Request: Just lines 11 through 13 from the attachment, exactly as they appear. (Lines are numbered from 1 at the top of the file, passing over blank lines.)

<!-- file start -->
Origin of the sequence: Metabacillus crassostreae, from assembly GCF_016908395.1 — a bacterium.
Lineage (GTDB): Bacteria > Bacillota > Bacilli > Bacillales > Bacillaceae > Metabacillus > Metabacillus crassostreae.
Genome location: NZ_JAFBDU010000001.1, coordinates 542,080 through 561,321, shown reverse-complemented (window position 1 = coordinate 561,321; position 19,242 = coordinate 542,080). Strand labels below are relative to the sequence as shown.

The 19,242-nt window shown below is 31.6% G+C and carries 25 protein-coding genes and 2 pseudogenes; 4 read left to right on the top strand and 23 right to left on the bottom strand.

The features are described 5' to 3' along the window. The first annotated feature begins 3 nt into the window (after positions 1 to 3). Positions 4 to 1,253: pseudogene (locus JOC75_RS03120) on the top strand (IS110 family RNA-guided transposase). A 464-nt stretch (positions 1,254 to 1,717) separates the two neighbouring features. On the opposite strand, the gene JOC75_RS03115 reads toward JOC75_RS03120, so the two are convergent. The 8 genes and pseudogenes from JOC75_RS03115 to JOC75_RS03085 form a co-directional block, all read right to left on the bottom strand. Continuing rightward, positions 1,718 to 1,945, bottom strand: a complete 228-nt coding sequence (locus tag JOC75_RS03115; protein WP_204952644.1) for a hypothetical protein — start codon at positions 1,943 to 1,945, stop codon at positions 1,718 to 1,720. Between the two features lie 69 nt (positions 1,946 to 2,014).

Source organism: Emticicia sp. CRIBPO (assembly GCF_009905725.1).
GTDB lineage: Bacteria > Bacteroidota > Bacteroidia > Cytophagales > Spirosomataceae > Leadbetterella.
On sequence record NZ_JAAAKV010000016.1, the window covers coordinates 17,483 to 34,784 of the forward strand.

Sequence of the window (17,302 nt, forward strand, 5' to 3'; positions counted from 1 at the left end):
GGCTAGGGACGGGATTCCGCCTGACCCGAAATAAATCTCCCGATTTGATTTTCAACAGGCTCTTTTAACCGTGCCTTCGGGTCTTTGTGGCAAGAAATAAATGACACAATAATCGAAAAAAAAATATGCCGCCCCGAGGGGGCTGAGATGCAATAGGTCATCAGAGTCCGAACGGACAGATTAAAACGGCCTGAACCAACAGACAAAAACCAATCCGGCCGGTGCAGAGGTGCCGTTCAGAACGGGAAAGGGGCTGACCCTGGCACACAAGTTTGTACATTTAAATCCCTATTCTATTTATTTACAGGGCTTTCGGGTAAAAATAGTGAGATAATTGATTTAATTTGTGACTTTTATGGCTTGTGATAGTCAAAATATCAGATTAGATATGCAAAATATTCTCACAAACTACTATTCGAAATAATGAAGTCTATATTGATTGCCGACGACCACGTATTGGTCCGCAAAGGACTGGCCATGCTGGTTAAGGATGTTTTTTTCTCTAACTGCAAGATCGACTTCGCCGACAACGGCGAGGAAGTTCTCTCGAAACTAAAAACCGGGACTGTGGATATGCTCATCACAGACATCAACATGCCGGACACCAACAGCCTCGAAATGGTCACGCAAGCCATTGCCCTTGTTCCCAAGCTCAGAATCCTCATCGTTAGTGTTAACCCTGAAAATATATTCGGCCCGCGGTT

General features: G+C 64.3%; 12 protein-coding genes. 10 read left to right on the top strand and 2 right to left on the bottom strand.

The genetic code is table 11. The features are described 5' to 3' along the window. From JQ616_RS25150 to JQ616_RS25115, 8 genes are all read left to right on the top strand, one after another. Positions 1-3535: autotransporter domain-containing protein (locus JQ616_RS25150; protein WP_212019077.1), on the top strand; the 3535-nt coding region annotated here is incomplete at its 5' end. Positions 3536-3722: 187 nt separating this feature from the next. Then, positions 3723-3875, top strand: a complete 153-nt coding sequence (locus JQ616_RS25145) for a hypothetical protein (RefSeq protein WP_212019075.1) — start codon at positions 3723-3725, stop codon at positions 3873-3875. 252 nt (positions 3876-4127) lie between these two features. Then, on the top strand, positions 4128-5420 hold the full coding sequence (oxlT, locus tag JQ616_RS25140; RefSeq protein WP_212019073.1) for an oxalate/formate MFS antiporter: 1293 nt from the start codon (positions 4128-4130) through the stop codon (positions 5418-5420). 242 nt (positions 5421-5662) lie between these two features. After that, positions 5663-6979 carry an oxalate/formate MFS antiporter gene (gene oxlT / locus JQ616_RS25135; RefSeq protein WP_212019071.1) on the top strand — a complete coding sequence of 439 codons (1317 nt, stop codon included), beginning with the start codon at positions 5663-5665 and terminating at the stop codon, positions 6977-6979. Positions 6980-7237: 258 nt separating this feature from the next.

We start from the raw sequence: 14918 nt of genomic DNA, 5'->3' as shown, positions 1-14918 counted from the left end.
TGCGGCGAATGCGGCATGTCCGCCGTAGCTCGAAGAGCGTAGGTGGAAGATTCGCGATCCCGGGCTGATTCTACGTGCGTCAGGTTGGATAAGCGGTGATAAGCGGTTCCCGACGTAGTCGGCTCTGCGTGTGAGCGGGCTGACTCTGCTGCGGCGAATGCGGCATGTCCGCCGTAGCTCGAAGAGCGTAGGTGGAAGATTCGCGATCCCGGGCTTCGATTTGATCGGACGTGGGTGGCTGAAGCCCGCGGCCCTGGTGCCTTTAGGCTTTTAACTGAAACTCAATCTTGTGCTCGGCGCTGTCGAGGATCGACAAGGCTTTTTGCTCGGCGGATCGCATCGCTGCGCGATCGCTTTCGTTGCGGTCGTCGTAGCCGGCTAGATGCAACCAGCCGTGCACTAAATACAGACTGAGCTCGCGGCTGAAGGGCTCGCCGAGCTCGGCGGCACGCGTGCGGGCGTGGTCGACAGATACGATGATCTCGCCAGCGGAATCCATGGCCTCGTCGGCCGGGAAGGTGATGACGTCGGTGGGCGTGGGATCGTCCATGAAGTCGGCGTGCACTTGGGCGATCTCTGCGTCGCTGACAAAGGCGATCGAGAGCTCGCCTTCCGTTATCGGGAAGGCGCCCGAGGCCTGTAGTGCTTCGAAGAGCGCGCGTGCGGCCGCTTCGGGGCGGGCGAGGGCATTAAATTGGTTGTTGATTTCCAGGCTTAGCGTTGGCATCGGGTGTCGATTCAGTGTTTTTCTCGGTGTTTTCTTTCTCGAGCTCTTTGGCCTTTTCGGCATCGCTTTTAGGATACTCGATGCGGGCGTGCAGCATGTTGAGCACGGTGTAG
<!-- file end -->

General features: G+C 64.3%; 12 protein-coding genes. 10 read left to right on the top strand and 2 right to left on the bottom strand.

The genetic code is table 11. The features are described 5' to 3' along the window. From JQ616_RS25150 to JQ616_RS25115, 8 genes are all read left to right on the top strand, one after another. Positions 1-3535: autotransporter domain-containing protein (locus JQ616_RS25150; protein WP_212019077.1), on the top strand; the 3535-nt coding region annotated here is incomplete at its 5' end. Positions 3536-3722: 187 nt separating this feature from the next. Then, positions 3723-3875, top strand: a complete 153-nt coding sequence (locus JQ616_RS25145) for a hypothetical protein (RefSeq protein WP_212019075.1) — start codon at positions 3723-3725, stop codon at positions 3873-3875. 252 nt (positions 3876-4127) lie between these two features. Then, on the top strand, positions 4128-5420 hold the full coding sequence (oxlT, locus tag JQ616_RS25140; RefSeq protein WP_212019073.1) for an oxalate/formate MFS antiporter: 1293 nt from the start codon (positions 4128-4130) through the stop codon (positions 5418-5420). 242 nt (positions 5421-5662) lie between these two features. After that, positions 5663-6979 carry an oxalate/formate MFS antiporter gene (gene oxlT / locus JQ616_RS25135; RefSeq protein WP_212019071.1) on the top strand — a complete coding sequence of 439 codons (1317 nt, stop codon included), beginning with the start codon at positions 5663-5665 and terminating at the stop codon, positions 6977-6979. Positions 6980-7237: 258 nt separating this feature from the next.

We start from the raw sequence: 14918 nt of genomic DNA, 5'->3' as shown, positions 1-14918 counted from the left end.